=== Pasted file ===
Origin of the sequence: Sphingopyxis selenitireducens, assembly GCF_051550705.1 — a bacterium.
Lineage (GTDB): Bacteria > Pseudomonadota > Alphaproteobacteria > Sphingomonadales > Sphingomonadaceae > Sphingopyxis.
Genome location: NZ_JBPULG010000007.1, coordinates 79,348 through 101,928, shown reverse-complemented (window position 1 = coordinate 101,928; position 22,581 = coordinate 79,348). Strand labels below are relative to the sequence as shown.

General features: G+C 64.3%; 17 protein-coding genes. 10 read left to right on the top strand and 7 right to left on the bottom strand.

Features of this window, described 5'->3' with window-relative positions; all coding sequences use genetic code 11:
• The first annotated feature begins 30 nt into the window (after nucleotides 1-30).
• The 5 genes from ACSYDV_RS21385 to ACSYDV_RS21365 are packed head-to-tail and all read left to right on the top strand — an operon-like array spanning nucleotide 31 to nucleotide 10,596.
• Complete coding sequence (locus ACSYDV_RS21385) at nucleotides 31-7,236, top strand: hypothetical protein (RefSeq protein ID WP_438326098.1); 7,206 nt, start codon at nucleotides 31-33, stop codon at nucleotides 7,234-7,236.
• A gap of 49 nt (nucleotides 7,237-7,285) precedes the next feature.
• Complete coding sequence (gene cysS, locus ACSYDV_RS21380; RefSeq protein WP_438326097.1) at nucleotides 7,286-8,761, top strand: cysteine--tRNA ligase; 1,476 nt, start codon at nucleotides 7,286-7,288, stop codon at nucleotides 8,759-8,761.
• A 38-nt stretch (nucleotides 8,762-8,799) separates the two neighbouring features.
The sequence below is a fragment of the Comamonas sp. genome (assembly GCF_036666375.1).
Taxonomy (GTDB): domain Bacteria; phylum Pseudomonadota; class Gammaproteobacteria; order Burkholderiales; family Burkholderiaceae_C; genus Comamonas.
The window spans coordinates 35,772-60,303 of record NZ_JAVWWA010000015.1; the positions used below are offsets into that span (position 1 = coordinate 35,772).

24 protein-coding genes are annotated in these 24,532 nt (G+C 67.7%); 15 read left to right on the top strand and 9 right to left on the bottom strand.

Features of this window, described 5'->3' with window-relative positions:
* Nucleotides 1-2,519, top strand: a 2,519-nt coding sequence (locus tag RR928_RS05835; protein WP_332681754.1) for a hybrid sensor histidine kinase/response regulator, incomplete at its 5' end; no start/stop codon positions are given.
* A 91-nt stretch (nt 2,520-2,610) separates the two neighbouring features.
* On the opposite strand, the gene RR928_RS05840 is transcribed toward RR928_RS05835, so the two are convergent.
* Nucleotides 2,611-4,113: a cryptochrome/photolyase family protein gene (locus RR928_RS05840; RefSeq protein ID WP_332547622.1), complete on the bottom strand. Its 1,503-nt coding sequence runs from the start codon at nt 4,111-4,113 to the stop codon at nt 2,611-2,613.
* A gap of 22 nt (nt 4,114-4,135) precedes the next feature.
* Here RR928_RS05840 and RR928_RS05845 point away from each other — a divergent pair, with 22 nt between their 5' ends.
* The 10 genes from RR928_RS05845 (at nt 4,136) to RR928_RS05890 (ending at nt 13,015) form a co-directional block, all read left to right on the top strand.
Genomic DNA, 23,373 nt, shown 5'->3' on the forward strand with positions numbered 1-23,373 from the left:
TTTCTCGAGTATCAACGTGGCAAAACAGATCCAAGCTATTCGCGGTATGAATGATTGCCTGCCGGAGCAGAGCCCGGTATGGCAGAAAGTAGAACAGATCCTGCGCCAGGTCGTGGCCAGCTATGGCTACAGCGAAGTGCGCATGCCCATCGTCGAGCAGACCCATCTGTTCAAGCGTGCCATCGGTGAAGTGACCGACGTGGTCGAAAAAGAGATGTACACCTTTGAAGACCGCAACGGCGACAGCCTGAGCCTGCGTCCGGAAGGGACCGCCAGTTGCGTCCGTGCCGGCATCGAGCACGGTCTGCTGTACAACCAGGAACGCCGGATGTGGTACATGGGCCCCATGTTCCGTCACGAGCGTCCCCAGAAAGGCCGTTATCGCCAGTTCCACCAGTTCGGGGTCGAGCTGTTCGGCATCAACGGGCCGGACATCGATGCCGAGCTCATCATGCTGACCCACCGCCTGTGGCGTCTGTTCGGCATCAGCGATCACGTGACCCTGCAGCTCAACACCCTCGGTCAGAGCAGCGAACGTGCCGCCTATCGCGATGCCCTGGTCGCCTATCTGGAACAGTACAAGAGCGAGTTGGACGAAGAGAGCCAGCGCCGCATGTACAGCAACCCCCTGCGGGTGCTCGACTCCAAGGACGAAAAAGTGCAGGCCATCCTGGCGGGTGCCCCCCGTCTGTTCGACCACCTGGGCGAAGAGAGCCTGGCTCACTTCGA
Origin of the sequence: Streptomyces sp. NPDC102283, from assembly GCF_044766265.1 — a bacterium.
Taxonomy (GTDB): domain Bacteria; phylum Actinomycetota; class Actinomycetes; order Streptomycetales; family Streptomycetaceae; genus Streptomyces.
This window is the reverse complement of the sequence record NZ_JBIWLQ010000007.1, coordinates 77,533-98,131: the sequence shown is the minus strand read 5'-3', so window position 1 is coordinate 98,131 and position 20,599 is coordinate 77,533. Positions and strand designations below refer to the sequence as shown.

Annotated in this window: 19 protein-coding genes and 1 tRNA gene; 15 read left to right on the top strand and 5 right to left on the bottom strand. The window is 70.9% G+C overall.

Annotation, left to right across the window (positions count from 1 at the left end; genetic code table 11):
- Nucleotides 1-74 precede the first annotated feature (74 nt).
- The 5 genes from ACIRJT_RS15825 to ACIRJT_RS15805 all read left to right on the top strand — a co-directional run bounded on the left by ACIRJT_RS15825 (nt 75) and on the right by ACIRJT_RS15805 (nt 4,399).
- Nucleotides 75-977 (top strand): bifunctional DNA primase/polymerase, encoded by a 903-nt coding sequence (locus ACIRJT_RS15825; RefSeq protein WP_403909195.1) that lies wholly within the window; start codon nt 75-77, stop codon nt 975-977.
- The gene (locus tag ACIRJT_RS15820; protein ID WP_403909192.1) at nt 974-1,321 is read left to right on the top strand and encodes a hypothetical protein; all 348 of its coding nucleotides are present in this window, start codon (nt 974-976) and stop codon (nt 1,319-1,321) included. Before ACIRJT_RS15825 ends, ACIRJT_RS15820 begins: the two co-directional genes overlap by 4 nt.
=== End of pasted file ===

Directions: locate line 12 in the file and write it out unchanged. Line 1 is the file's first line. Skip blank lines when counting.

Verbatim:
The sequence below is a fragment of the Comamonas sp. genome (assembly GCF_036666375.1).